Assault, robbery, rape, kidnapping, homicide: Although most of us are rarely affected by such crimes, they occur on a daily basis nonetheless. All over the world, countries face crime and try to fight it, be it individual law-breakers or entire criminal networks. It seems that only in our dreams would we be able to live in a society where crime rates drop to 0%. Governments generally take significant measures to keep violence to a minimum, however, when crime rates skyrocket and corruption reels out of control, even the police cannot do much to alleviate the unrest. In South America, multiple countries currently struggle to maintain stable environments for their citizens, but one especially concerning case is Venezuela. Currently, it is considered to be the most dangerous country of its continent and its capital, Caracas, has the highest murder rates in the world. Crime and corruption have been plaguing the country for several years, but the crisis is worsening now that the failing economy is raising hunger and inflation rates. But how badly is the country really affected and what caused the significant increase in crime? This I intend to explore in the following.
It is difficult to trace the cause of an act of violence back to one single moment and it is even harder when it is not one act of violence, but many, and not one perpetrator, but hundreds. Currently in Venezuela, statistics are displaying an overwhelmingly high occurrence of murder, assault and robbery, putting civilians all around the country in danger every day. But what I have found in my research is that it is not the violence which appears to be the problem, but the circumstances surrounding it. Essentially, a majority of Venezuelan citizens are currently facing poverty, food shortages and corruption. In Seeker Daily's video "What Life is Really like in Venezuela?" summarizes the country's economic crisis.
The video mention how plummeting oil prices severely affected the country's economy. But why exactly was the country so severely impacted? During the first half of the 20th century, oil exports made up only a fraction of Venezuela's economy, along with agriculture, fishing, and forestry. But as the demand for oil increased, oil exports became increasingly beneficial to the economy, decreasing the importance of other modes of income. According to the Organization of Petroleum Exporting Countries (OPEC), Venezuela's oil revenues now account for 95% of the country's export earnings. Thus, the country became so reliant on its petroleum exports that when oil prices and demand dropped during the last two years, so did the government's revenues drastically. Because the country was already marked by poverty and corruption and the government now has even less money to spend on its infrastructure, the country is falling into a crisis.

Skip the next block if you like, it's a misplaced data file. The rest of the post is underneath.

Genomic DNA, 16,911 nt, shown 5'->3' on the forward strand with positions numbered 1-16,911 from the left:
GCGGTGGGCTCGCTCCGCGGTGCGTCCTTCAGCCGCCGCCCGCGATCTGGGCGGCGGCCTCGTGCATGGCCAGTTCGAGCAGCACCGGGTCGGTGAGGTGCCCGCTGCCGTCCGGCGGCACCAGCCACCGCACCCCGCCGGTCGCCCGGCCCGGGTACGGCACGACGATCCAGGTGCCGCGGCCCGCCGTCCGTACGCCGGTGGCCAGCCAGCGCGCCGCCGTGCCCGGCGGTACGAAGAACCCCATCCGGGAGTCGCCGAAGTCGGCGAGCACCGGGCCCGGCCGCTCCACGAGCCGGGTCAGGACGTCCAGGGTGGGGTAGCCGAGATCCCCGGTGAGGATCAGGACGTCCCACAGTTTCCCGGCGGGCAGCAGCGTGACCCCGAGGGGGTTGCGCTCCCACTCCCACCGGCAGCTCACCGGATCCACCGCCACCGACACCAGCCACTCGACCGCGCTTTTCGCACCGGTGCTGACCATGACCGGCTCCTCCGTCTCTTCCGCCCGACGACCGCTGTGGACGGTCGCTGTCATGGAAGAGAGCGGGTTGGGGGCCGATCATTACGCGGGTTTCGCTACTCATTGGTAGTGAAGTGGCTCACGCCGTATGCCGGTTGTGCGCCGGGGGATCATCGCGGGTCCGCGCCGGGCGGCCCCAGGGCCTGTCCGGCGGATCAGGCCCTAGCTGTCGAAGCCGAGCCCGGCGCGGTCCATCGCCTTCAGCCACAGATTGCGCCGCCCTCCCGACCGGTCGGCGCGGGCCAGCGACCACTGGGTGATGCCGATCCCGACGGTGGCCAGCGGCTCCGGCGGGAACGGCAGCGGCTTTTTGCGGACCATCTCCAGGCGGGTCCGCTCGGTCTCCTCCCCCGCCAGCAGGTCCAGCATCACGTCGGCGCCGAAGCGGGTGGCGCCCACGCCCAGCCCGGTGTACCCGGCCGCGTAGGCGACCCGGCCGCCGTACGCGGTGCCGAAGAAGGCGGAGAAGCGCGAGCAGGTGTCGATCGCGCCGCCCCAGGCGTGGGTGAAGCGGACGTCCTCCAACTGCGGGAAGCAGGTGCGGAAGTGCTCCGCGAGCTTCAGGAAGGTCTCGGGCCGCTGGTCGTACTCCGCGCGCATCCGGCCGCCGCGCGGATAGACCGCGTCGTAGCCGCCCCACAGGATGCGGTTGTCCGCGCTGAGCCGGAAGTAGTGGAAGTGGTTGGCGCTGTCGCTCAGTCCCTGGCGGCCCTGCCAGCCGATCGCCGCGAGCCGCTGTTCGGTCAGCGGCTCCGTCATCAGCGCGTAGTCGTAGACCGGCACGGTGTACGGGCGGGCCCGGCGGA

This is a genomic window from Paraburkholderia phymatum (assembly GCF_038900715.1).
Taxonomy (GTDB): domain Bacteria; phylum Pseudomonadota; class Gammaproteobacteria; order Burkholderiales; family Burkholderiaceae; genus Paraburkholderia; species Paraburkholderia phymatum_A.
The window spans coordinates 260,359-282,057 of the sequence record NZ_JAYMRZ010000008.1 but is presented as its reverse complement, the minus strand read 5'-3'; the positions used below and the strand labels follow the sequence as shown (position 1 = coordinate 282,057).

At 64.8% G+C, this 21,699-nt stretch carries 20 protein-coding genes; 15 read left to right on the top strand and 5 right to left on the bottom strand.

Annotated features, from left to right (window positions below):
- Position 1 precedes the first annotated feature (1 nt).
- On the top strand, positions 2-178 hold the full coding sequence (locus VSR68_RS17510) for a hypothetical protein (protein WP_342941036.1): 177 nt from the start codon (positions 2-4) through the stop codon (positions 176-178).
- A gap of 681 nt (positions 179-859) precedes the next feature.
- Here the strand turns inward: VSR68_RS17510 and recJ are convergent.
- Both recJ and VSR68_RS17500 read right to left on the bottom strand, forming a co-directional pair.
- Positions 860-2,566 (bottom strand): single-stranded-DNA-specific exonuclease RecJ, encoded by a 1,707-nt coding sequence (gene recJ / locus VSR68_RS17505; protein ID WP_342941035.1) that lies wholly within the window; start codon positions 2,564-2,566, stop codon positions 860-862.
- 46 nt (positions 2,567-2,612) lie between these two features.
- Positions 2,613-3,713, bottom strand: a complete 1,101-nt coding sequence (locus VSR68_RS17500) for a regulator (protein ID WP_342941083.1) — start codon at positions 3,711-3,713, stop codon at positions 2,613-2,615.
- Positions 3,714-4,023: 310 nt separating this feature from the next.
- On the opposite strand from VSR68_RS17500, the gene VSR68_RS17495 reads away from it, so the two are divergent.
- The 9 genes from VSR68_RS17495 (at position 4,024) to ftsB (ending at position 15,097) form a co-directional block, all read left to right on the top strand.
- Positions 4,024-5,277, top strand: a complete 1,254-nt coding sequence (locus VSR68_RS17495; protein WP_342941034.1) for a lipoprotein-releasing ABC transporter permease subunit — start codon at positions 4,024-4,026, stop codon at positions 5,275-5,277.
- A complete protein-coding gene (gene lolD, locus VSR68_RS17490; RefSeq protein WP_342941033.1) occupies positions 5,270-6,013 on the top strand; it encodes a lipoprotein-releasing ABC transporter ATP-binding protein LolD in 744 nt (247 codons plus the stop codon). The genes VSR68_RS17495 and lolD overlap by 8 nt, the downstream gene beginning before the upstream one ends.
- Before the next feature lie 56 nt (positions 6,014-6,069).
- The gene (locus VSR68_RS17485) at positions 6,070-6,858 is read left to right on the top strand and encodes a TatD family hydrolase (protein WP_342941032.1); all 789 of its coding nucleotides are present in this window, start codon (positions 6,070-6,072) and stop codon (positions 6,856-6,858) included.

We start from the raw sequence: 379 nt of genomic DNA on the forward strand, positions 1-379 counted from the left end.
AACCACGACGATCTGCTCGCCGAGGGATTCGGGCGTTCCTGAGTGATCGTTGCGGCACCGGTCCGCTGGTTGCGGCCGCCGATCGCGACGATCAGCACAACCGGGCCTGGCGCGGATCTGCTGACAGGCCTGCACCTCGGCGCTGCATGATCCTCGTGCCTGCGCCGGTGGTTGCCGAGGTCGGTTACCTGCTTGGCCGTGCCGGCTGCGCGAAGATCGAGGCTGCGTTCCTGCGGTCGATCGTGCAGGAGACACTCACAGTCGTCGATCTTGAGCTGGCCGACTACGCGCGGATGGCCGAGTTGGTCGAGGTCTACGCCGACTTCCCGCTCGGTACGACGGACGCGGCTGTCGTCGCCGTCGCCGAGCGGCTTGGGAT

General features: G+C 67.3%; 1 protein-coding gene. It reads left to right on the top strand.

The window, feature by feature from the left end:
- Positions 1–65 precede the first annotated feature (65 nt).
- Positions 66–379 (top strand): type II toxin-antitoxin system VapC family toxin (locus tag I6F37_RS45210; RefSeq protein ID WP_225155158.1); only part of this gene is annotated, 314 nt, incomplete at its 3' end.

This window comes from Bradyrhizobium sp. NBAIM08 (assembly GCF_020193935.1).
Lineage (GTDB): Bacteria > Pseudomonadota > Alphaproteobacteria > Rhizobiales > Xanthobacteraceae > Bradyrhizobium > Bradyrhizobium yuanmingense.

The video touched on a few aspects of the country's poor conditions, including inflation and an immense scarcity of resources. These effects combined lead the government to develop a rationing system. Public groceries sell price-controlled goods, a measure taken in an attempt to prevent inflation from making basic goods unaffordable to citizens. However, citizens are only allowed to visit state-run stores twice a week and even then, can only purchase two of each item. This process is controlled by each citizen's ID card number and is meant to prevent them from hording food or reselling items for profit. In turn, this causes lines of people waiting outside of stores, often for hours and not always successfully, desired groceries are frequently sold out. At the same time, products are available in private grocery stores or on the black market, but since there is no price control on those, items are usually sold at drastically higher prices. Author Margarita Maya describes this situation as a “revolutionary atmosphere introduc(ing) a logic of improvisation, provisional measures, and emergency operatives that has increased inefficiency", in the article, "Venezuela: The Political Crisis of Post-Chavismo." This concept is highlighted in the following video published by BBC News, early last year.This concept is highlighted in the following video published by BBC News, early last year.